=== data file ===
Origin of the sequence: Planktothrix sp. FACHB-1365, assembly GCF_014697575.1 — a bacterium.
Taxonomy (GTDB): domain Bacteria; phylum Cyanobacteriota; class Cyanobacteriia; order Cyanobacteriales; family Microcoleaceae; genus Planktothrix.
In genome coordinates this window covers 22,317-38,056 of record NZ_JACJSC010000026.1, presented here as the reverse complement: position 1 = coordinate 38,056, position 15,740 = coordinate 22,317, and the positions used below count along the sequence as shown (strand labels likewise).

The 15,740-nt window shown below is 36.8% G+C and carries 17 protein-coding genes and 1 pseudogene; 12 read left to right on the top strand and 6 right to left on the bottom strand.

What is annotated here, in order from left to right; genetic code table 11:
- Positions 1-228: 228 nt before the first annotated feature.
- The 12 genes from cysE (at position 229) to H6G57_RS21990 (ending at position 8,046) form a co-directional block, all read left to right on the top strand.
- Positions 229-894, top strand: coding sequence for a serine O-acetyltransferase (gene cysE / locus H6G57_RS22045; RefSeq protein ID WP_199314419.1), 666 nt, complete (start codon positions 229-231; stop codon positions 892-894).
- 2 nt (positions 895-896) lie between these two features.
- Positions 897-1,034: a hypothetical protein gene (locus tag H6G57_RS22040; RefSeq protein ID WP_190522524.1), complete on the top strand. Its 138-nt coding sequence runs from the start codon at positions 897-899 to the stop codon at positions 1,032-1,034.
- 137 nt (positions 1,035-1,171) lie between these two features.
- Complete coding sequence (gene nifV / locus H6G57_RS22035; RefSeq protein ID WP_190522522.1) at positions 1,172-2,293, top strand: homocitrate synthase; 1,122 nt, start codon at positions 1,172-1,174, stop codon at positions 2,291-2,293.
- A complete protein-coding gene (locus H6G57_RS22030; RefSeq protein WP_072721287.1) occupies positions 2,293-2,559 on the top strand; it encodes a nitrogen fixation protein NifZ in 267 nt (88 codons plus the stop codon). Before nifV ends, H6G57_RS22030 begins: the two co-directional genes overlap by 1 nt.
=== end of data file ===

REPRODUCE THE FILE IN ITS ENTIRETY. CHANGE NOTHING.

Origin of the sequence: Planktothrix sp. FACHB-1365, assembly GCF_014697575.1 — a bacterium.
Taxonomy (GTDB): domain Bacteria; phylum Cyanobacteriota; class Cyanobacteriia; order Cyanobacteriales; family Microcoleaceae; genus Planktothrix.
In genome coordinates this window covers 22,317-38,056 of record NZ_JACJSC010000026.1, presented here as the reverse complement: position 1 = coordinate 38,056, position 15,740 = coordinate 22,317, and the positions used below count along the sequence as shown (strand labels likewise).

The 15,740-nt window shown below is 36.8% G+C and carries 17 protein-coding genes and 1 pseudogene; 12 read left to right on the top strand and 6 right to left on the bottom strand.

What is annotated here, in order from left to right; genetic code table 11:
- Positions 1-228: 228 nt before the first annotated feature.
- The 12 genes from cysE (at position 229) to H6G57_RS21990 (ending at position 8,046) form a co-directional block, all read left to right on the top strand.
- Positions 229-894, top strand: coding sequence for a serine O-acetyltransferase (gene cysE / locus H6G57_RS22045; RefSeq protein ID WP_199314419.1), 666 nt, complete (start codon positions 229-231; stop codon positions 892-894).
- 2 nt (positions 895-896) lie between these two features.
- Positions 897-1,034: a hypothetical protein gene (locus tag H6G57_RS22040; RefSeq protein ID WP_190522524.1), complete on the top strand. Its 138-nt coding sequence runs from the start codon at positions 897-899 to the stop codon at positions 1,032-1,034.
- 137 nt (positions 1,035-1,171) lie between these two features.
- Complete coding sequence (gene nifV / locus H6G57_RS22035; RefSeq protein ID WP_190522522.1) at positions 1,172-2,293, top strand: homocitrate synthase; 1,122 nt, start codon at positions 1,172-1,174, stop codon at positions 2,291-2,293.
- A complete protein-coding gene (locus H6G57_RS22030; RefSeq protein WP_072721287.1) occupies positions 2,293-2,559 on the top strand; it encodes a nitrogen fixation protein NifZ in 267 nt (88 codons plus the stop codon). Before nifV ends, H6G57_RS22030 begins: the two co-directional genes overlap by 1 nt.